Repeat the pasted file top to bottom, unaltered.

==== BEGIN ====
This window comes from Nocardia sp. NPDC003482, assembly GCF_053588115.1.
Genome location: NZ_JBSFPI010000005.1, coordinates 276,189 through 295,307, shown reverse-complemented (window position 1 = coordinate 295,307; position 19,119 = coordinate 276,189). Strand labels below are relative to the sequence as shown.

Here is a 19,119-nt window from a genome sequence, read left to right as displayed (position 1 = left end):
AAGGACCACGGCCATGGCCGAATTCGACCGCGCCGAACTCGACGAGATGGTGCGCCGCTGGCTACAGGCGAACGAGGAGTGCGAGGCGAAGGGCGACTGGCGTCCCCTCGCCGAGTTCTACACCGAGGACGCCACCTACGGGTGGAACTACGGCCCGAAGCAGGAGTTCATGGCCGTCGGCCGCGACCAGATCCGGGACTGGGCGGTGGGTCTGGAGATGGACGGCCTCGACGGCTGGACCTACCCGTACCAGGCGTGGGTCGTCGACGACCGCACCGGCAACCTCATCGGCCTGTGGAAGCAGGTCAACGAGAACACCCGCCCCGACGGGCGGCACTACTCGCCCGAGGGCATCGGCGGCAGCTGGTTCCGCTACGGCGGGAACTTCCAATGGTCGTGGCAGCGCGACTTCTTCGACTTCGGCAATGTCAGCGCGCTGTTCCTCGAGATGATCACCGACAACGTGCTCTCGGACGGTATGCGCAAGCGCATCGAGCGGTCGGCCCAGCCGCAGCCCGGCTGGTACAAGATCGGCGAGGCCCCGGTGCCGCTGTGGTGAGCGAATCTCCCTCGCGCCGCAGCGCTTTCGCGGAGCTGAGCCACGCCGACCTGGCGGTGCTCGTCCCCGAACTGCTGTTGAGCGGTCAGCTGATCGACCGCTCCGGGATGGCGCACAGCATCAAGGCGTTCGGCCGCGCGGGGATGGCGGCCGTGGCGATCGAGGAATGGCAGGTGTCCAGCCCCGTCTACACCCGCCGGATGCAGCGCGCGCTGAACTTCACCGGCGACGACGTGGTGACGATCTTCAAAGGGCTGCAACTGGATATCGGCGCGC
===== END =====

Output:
This window comes from Nocardia sp. NPDC003482, assembly GCF_053588115.1.
Genome location: NZ_JBSFPI010000005.1, coordinates 276,189 through 295,307, shown reverse-complemented (window position 1 = coordinate 295,307; position 19,119 = coordinate 276,189). Strand labels below are relative to the sequence as shown.

Here is a 19,119-nt window from a genome sequence, read left to right as displayed (position 1 = left end):
AAGGACCACGGCCATGGCCGAATTCGACCGCGCCGAACTCGACGAGATGGTGCGCCGCTGGCTACAGGCGAACGAGGAGTGCGAGGCGAAGGGCGACTGGCGTCCCCTCGCCGAGTTCTACACCGAGGACGCCACCTACGGGTGGAACTACGGCCCGAAGCAGGAGTTCATGGCCGTCGGCCGCGACCAGATCCGGGACTGGGCGGTGGGTCTGGAGATGGACGGCCTCGACGGCTGGACCTACCCGTACCAGGCGTGGGTCGTCGACGACCGCACCGGCAACCTCATCGGCCTGTGGAAGCAGGTCAACGAGAACACCCGCCCCGACGGGCGGCACTACTCGCCCGAGGGCATCGGCGGCAGCTGGTTCCGCTACGGCGGGAACTTCCAATGGTCGTGGCAGCGCGACTTCTTCGACTTCGGCAATGTCAGCGCGCTGTTCCTCGAGATGATCACCGACAACGTGCTCTCGGACGGTATGCGCAAGCGCATCGAGCGGTCGGCCCAGCCGCAGCCCGGCTGGTACAAGATCGGCGAGGCCCCGGTGCCGCTGTGGTGAGCGAATCTCCCTCGCGCCGCAGCGCTTTCGCGGAGCTGAGCCACGCCGACCTGGCGGTGCTCGTCCCCGAACTGCTGTTGAGCGGTCAGCTGATCGACCGCTCCGGGATGGCGCACAGCATCAAGGCGTTCGGCCGCGCGGGGATGGCGGCCGTGGCGATCGAGGAATGGCAGGTGTCCAGCCCCGTCTACACCCGCCGGATGCAGCGCGCGCTGAACTTCACCGGCGACGACGTGGTGACGATCTTCAAAGGGCTGCAACTGGATATCGGCGCGC